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I was surprised by how little people think of the fairly new feature in LinkedIn – the ‘endorsement’ – when I tweeted about liking the function recently.

My comment sparked some interesting discussion and I thought I’d share some ideas in favour of endorsements here.Endorsements on Linkedin

1. It feels good to give positive feedback

In our working lives, we don’t often take time to tell people their strengths and what we admire them for. Endorsements make doing that very easy and so make the world a little bit more positive! As somebody’s granddad might have said once: ‘it’s nice to be nice’.

Phil Murphy shared a really funny post, ‘If Linkedin endorsements were honest’. This made me laugh but, to be serious for a second, online is rarely a good place to give constructive negative feedback: I don’t want to know how many people would endorse me for ‘waffling on’ or ‘being the office scruff’. The positivity in endorsements (much like the fact that there isn’t a Facebook ‘dislike’ button’) is welcome I think. There are enough trolls on th’internet as it is.

2. It’s fun and it reminds me of Kitten War

This was the comment that prompted this post:

Remember Kitten War? It lets you rate nice kittens – if you like the cat picture, you click on it to say it won. I don’t know the psychological reason for why it’s fun but it is. It must be something to do with the satisfaction of having my opinion shaping overall popularity. It a kind of crowdsourcing.

I like doing this game with partners, peers and colleagues – LinkedIn asks me ‘do you rate [Insert connection name] in this skill? I click ‘endorse’ if I do.

3. You discover unexpected people who respect your work

We don’t always have time to evaluate our professional strengths and it’s all too easy to focus on areas that are our weak points. When I get an endorsement from somebody I admire it gives me a little boost. ‘Hooray! This person thinks I’m OK.’ If their motivation is anything other than wanting to publicly support me then more fool them. I’m taking the compliment anyway.

I’m totally with Mark Lowe:

I only ever endorse people for skills that I know they have and that I could provide evidence of if I were ever challenged about it.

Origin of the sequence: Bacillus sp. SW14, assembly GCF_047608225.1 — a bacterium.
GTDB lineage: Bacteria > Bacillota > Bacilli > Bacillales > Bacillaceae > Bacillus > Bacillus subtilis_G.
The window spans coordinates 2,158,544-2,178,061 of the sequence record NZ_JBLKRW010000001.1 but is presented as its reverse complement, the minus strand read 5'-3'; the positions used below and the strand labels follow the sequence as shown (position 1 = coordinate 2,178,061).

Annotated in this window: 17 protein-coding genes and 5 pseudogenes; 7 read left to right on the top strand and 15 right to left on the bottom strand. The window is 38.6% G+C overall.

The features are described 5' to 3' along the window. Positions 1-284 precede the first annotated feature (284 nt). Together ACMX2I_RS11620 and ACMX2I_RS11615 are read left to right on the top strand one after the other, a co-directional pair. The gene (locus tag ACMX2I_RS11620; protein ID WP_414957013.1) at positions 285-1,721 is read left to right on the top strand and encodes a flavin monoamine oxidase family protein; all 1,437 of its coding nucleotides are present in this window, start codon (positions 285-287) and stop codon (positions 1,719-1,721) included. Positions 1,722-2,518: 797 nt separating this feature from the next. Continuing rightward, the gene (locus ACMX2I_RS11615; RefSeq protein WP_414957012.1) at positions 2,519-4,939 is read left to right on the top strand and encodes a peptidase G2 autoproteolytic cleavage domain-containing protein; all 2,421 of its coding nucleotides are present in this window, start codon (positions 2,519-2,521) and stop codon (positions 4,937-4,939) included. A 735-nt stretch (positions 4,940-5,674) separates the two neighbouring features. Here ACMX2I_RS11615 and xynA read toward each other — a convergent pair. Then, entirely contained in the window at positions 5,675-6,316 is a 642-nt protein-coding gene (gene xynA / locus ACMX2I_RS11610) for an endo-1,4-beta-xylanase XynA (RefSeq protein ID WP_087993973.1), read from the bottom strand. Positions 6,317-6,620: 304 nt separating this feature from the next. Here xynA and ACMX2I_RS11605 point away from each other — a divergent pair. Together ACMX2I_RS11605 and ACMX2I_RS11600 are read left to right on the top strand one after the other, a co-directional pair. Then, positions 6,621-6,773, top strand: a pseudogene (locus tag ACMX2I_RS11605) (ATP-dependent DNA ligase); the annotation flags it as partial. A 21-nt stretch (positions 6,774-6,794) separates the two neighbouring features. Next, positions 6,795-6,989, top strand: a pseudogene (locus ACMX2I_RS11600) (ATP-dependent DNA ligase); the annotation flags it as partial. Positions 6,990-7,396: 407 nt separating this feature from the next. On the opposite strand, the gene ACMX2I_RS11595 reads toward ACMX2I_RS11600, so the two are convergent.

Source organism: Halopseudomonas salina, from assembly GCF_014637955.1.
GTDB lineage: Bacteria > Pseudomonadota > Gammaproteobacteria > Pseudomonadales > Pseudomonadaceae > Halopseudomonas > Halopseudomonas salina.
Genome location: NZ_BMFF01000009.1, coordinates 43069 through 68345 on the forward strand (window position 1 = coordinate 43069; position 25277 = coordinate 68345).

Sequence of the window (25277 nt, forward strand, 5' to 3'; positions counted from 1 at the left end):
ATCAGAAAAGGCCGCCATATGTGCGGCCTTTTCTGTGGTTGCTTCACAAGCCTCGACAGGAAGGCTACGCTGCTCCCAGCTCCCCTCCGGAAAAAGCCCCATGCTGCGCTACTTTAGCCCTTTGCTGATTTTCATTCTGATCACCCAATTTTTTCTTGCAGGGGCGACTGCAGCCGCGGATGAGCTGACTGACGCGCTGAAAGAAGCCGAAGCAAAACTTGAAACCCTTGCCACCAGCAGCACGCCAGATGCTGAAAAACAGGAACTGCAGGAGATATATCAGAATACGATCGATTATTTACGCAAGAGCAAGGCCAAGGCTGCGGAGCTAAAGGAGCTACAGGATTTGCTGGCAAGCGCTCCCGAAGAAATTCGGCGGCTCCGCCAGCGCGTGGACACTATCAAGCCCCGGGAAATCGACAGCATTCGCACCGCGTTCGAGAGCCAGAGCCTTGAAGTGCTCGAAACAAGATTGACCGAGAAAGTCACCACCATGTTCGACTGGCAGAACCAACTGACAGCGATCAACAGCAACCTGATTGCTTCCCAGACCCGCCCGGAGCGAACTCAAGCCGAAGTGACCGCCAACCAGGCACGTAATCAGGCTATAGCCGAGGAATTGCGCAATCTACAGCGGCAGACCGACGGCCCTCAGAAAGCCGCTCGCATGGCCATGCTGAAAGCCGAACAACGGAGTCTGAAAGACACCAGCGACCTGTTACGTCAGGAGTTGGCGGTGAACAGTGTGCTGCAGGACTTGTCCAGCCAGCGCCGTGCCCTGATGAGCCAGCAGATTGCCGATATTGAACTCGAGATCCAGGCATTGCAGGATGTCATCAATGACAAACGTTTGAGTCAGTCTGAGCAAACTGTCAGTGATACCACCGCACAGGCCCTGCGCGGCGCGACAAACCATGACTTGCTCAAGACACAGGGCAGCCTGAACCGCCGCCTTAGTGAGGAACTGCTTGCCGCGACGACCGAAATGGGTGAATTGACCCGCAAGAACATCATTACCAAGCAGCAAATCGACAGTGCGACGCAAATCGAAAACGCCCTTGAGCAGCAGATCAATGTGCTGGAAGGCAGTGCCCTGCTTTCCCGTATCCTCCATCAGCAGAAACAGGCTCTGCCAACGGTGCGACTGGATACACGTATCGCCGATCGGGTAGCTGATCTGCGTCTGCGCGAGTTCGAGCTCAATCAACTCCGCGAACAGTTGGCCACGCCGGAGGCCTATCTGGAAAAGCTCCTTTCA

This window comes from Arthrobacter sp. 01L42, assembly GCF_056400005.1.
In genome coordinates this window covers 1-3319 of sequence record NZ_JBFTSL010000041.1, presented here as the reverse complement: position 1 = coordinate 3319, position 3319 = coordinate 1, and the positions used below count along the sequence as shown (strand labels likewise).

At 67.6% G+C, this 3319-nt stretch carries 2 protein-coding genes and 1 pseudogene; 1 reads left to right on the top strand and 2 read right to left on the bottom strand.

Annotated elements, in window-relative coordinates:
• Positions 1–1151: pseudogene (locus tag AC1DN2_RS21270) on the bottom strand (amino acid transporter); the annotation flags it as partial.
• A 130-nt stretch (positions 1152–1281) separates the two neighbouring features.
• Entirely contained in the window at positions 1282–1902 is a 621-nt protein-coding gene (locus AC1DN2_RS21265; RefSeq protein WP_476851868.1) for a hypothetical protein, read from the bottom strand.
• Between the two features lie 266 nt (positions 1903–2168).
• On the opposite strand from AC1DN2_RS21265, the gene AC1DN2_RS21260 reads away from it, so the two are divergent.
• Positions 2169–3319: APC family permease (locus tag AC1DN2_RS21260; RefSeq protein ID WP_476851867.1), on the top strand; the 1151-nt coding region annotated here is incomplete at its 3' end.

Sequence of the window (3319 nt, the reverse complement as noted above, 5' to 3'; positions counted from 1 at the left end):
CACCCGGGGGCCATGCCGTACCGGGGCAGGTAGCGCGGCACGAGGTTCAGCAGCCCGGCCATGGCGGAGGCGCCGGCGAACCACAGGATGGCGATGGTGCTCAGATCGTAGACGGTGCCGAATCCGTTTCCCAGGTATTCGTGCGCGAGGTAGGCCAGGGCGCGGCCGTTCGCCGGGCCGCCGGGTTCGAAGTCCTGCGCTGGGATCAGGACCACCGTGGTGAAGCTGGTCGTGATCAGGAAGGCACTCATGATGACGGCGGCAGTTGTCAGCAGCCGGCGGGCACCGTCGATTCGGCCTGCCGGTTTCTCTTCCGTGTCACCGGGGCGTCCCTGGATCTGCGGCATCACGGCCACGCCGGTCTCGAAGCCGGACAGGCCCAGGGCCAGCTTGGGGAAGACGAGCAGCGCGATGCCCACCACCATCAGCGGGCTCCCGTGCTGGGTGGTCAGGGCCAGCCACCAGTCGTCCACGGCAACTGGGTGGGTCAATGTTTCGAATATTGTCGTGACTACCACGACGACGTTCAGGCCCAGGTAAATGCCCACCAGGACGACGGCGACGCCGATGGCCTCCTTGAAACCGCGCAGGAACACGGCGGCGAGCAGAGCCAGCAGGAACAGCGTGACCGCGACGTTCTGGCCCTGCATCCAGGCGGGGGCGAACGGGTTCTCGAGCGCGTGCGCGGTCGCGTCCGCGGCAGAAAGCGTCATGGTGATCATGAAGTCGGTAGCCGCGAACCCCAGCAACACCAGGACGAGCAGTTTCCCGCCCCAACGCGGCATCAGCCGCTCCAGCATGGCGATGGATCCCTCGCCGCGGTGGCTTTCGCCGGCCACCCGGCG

And a great point was made by Nick Lewis:

“I’m not quite sure what an endorsement actually signifies. Does it mean that the person who is endorsing has had direct experience of that particular skill of the endorsed, or does it just mean that they know they market themselves as having it? If it is the former, isn’t a full-blown recommendation more appropriate?”

It’d be a shame if endorsements overtook real recommendations. Often, though, I don’t have the time or much to say other than a general thumbs up – recommendations have more weight but take time and effort to craft.

I do agree that it would be weird to endorse someone without knowing they’re good at what you’re endorsing them for. Although in the case of ‘blogging’ and ‘social media’ it is possible to know someone is good without having worked with them – the evidence is in your experience of reading & enjoying their work online.

4. It’ll get better

Like lots of tools that increase online influence, it can be gamed. But I wouldn’t want to measure a tool’s effectiveness too much on the handyman/woman using it. Stupid/inauthentic people use things stupidly/badly. But we are reasonable and we are free to give the people we know and rate a quick show of backing.

I’m sure, much like influence measuring sites like Klout and Peerindex do, the functionality of LinkedIn endorsements will evolve and get better. Or just be pulled.

5. Some people will value it in giving you an edge

This point from Jay Perkins is spot on:

“I think it definitely has some value, if a business was considering getting in touch with two professionals and one had plenty of endorsements while the other had none or many blank ones, most would opt for the one who ‘appeared’ more successful. That’s not to say they are an accurate measure of ability however.”

Like it or not, popularity will be a factor in some employer’s choice of candidate or commissioning. LinkedIn endorsements might be a small factor you can use to prove you have a lot of support and goodwill from people who are interested in your work.


Thanks to those who chatted about this with me:

Adrian, Jay Perkins, Mark, Mark Lowe, Nick Lewis, Phil Murphy, Russell Britton, Sarah Jennings, Sian Morgan, Tim Roberts.

I’d love to hear more about what people think about endorsements.

by TheSeafarer


[Photo by TheSeafarer]